As with the basic junket recipe below, you can of course use a different kind of rennet, and adapt the temperatures and quantities to that.
A small handful of fragrant rose petals (if in doubt, try less rather than more, to start with)
2 cups milk
Mild-tasting honey (optional)
Vanilla to taste
Curds and Whey vege rennet
Add the rose petals to the milk, and heat it gently in a pot to a scalding temperature. (Till little bubbles are just forming round the edges, but it's not simmering.)
Take it off the heat, cover it, and let it cool to 31 degrees.
By that stage the roses should have released a lot of colour and fragrance. (I love seeing how the petals fade.)
Strain the rose petals out.
Quickly mix in two BIG teaspoonfuls of either caster sugar or mild honey, till dissolved.
Add a drop (or 2 or 3) of vanilla and quickly stir.
Mix a couple of drops of rennet with a tsp of water.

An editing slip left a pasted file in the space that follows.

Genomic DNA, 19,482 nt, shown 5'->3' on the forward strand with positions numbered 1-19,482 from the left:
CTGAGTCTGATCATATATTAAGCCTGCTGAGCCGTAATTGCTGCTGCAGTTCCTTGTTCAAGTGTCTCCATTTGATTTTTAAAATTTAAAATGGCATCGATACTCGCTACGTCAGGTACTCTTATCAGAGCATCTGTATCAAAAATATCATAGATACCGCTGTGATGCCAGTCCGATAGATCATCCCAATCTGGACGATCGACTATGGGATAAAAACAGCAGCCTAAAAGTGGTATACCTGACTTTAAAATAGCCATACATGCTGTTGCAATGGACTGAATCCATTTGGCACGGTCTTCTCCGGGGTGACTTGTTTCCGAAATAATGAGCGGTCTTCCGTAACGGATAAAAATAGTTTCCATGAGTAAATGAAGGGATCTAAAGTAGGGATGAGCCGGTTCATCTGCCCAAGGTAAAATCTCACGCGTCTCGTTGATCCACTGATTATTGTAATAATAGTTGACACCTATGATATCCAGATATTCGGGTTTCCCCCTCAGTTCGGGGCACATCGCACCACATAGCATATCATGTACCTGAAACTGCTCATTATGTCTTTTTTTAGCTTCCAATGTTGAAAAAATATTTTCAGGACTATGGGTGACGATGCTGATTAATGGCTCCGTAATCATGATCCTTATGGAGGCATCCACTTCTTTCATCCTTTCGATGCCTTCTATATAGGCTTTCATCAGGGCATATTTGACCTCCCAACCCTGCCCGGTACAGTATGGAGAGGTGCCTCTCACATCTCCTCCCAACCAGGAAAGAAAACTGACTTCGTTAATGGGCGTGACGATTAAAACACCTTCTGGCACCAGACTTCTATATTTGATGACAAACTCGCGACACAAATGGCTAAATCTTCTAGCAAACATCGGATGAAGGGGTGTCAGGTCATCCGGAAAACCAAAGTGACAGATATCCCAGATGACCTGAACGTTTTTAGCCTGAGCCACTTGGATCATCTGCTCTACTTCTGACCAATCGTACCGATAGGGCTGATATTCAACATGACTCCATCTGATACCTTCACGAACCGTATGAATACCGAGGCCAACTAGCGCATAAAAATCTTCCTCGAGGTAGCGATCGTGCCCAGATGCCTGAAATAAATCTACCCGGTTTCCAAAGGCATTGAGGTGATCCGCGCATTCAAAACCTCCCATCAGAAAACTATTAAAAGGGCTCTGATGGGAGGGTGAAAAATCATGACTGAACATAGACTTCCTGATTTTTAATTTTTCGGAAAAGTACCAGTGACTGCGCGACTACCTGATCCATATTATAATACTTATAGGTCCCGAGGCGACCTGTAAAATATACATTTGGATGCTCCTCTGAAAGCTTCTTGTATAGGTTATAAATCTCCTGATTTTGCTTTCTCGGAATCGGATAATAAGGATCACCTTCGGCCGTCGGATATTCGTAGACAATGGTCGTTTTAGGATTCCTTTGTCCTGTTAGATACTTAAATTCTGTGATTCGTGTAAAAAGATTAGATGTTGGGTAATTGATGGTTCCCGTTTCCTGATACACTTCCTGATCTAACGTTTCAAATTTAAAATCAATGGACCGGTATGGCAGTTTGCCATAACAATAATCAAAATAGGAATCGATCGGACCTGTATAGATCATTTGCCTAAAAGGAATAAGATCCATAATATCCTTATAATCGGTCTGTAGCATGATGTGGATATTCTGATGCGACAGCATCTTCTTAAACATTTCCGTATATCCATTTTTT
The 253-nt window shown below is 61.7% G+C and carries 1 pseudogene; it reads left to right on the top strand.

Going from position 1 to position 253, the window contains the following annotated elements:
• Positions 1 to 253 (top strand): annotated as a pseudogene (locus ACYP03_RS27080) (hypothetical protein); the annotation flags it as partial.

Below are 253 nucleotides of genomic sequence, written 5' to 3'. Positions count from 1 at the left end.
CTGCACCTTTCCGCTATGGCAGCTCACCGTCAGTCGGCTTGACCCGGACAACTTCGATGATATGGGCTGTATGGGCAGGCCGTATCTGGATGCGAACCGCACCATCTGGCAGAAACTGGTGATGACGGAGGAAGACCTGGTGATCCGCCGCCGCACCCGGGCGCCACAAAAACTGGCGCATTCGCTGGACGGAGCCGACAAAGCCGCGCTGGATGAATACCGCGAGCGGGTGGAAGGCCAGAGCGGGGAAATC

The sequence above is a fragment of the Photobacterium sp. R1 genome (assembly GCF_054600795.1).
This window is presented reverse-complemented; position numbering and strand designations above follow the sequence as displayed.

Stir the rennet/water into the milk for 15 seconds or so.
This is your junket mix. Pour it into wide shallow bowls or glasses and leave to set.
Don't move the junket at all while it's setting. That can break the curd.
Once it's set you can refrigerate it. (Not before.)
Just before you serve, sprinkle a good coating of caster sugar over the surface. I don't know what it is, but this makes all the difference - the rose junket goes from being 'interesting' to 'completely delicious'.
(The sugar is the reason to make this junket in a wide shallow bowl - so that you have more surface area to sprinkle sugar over.)
Eat it straight away before all the sugar has become syrup. The crystally texture of the sugar is key!
* This rose junket is a great accompaniment to fruit salad. It's also nice served with a garnish of fruit and edible flowers such as borage or calendula petals. (I especially liked it with bananas and strawberries.)
* You can make moulded junket by lining your bowls with baking paper or waxed paper before pouring the junket in to set.
When it's set and refrigerated, put the plate flat over the top of the bowl and turn it very gently upside down. The junket will come out with the paper still on it. Then just gently peel the paper off.
Then you have EVEN MORE surface area for the sugar.
(And hopefully you can do a better job than me at getting the paper unwrinkly before pouring the junket in - see pic above!)